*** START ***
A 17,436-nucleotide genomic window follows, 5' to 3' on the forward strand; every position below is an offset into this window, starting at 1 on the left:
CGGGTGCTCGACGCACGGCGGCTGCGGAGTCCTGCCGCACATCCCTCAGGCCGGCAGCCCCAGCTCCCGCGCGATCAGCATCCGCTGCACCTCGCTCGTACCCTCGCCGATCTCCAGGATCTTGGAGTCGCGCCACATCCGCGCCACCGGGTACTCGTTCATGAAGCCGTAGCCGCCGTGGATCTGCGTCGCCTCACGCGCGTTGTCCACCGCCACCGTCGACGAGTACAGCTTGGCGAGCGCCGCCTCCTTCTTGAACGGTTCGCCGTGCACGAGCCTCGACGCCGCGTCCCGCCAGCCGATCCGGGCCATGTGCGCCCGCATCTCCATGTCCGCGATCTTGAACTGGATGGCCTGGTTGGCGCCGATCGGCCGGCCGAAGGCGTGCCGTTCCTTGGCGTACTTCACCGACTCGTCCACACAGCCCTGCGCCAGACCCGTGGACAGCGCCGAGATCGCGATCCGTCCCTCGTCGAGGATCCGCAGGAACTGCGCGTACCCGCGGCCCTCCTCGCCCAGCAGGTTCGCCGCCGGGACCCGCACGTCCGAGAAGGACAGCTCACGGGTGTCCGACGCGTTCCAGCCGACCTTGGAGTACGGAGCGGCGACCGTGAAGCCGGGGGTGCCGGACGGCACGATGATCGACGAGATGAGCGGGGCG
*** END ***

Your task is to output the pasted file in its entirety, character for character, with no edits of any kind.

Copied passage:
A 17,436-nucleotide genomic window follows, 5' to 3' on the forward strand; every position below is an offset into this window, starting at 1 on the left:
CGGGTGCTCGACGCACGGCGGCTGCGGAGTCCTGCCGCACATCCCTCAGGCCGGCAGCCCCAGCTCCCGCGCGATCAGCATCCGCTGCACCTCGCTCGTACCCTCGCCGATCTCCAGGATCTTGGAGTCGCGCCACATCCGCGCCACCGGGTACTCGTTCATGAAGCCGTAGCCGCCGTGGATCTGCGTCGCCTCACGCGCGTTGTCCACCGCCACCGTCGACGAGTACAGCTTGGCGAGCGCCGCCTCCTTCTTGAACGGTTCGCCGTGCACGAGCCTCGACGCCGCGTCCCGCCAGCCGATCCGGGCCATGTGCGCCCGCATCTCCATGTCCGCGATCTTGAACTGGATGGCCTGGTTGGCGCCGATCGGCCGGCCGAAGGCGTGCCGTTCCTTGGCGTACTTCACCGACTCGTCCACACAGCCCTGCGCCAGACCCGTGGACAGCGCCGAGATCGCGATCCGTCCCTCGTCGAGGATCCGCAGGAACTGCGCGTACCCGCGGCCCTCCTCGCCCAGCAGGTTCGCCGCCGGGACCCGCACGTCCGAGAAGGACAGCTCACGGGTGTCCGACGCGTTCCAGCCGACCTTGGAGTACGGAGCGGCGACCGTGAAGCCGGGGGTGCCGGACGGCACGATGATCGACGAGATGAGCGGGGCG